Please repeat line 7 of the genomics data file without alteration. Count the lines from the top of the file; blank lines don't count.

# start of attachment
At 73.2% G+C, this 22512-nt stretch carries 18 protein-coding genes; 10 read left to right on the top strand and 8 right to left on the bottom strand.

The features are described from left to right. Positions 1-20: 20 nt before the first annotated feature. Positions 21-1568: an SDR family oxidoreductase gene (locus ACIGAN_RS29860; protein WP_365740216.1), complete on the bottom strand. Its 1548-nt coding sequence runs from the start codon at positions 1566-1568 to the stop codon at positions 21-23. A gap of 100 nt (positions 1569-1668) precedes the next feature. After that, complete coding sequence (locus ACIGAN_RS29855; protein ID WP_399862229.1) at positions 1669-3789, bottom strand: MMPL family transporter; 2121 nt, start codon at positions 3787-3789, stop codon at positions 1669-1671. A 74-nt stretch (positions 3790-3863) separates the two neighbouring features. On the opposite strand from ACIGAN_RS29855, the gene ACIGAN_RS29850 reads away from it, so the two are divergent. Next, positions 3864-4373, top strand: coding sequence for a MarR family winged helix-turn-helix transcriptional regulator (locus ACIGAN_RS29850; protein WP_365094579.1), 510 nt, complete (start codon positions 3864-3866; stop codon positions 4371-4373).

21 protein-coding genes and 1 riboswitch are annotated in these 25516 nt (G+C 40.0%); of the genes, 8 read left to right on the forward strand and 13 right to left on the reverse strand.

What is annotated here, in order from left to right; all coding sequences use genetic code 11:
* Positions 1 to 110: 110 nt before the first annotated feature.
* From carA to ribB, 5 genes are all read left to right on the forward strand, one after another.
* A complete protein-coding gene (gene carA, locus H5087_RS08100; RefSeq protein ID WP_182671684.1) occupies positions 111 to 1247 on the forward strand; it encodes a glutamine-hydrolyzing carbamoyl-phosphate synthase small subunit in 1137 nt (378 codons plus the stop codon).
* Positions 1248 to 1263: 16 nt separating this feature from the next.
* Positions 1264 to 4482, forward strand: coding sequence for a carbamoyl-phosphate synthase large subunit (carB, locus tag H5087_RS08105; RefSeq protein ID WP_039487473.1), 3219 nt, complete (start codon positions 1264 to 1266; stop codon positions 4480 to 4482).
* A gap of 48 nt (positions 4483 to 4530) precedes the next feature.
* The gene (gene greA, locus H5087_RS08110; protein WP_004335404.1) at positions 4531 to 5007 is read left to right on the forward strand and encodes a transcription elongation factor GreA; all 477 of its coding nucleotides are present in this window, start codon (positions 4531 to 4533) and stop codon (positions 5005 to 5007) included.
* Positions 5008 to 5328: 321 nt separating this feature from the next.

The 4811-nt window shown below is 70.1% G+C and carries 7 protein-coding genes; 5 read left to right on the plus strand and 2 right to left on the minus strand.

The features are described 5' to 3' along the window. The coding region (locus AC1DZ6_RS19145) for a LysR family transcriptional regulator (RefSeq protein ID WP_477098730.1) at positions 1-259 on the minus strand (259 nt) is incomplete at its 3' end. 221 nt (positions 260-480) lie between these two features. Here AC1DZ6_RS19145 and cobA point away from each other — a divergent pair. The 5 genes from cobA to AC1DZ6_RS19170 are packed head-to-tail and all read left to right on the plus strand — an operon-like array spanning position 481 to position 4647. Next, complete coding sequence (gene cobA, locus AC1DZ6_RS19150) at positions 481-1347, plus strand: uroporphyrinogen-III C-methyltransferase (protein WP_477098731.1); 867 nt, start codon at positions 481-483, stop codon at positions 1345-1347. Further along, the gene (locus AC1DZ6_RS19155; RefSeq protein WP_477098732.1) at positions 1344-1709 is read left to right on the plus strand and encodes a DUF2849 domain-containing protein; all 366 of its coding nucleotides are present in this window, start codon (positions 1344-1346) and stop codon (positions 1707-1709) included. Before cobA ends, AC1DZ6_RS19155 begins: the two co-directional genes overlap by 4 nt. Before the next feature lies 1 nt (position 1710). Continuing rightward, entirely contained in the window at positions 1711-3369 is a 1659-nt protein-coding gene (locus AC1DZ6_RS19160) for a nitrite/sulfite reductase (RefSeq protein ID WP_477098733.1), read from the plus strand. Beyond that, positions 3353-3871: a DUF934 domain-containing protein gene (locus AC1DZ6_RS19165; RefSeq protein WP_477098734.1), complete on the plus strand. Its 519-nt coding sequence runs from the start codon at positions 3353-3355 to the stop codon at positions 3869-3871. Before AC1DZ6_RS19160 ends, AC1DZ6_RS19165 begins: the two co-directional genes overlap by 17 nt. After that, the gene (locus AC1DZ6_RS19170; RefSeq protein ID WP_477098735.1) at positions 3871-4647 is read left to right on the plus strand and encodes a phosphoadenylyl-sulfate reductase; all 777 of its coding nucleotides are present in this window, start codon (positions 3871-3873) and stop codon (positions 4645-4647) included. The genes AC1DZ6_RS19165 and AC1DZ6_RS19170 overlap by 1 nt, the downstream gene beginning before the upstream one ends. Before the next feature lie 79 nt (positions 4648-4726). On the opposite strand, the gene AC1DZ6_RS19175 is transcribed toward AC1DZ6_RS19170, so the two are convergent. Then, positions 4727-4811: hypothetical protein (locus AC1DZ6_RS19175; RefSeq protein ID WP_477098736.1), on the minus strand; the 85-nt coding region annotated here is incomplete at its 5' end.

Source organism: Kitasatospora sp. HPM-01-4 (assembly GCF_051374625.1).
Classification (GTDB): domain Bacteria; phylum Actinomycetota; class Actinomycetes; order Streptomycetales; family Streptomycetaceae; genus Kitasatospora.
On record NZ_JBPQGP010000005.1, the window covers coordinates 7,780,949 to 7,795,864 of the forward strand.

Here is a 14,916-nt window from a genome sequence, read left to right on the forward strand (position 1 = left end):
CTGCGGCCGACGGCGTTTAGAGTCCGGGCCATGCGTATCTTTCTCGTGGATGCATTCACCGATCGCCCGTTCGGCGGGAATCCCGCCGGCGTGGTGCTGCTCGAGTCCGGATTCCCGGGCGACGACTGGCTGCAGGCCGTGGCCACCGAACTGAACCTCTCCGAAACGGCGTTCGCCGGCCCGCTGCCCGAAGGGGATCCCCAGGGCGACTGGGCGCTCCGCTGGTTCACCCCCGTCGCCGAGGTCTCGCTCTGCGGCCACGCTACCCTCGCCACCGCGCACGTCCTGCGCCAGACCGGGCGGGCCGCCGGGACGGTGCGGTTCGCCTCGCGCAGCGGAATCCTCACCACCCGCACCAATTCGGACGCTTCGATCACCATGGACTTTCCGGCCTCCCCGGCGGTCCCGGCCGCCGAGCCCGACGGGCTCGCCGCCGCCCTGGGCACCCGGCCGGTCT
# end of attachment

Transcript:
* A complete protein-coding gene (gene carA, locus H5087_RS08100; RefSeq protein ID WP_182671684.1) occupies positions 111 to 1247 on the forward strand; it encodes a glutamine-hydrolyzing carbamoyl-phosphate synthase small subunit in 1137 nt (378 codons plus the stop codon).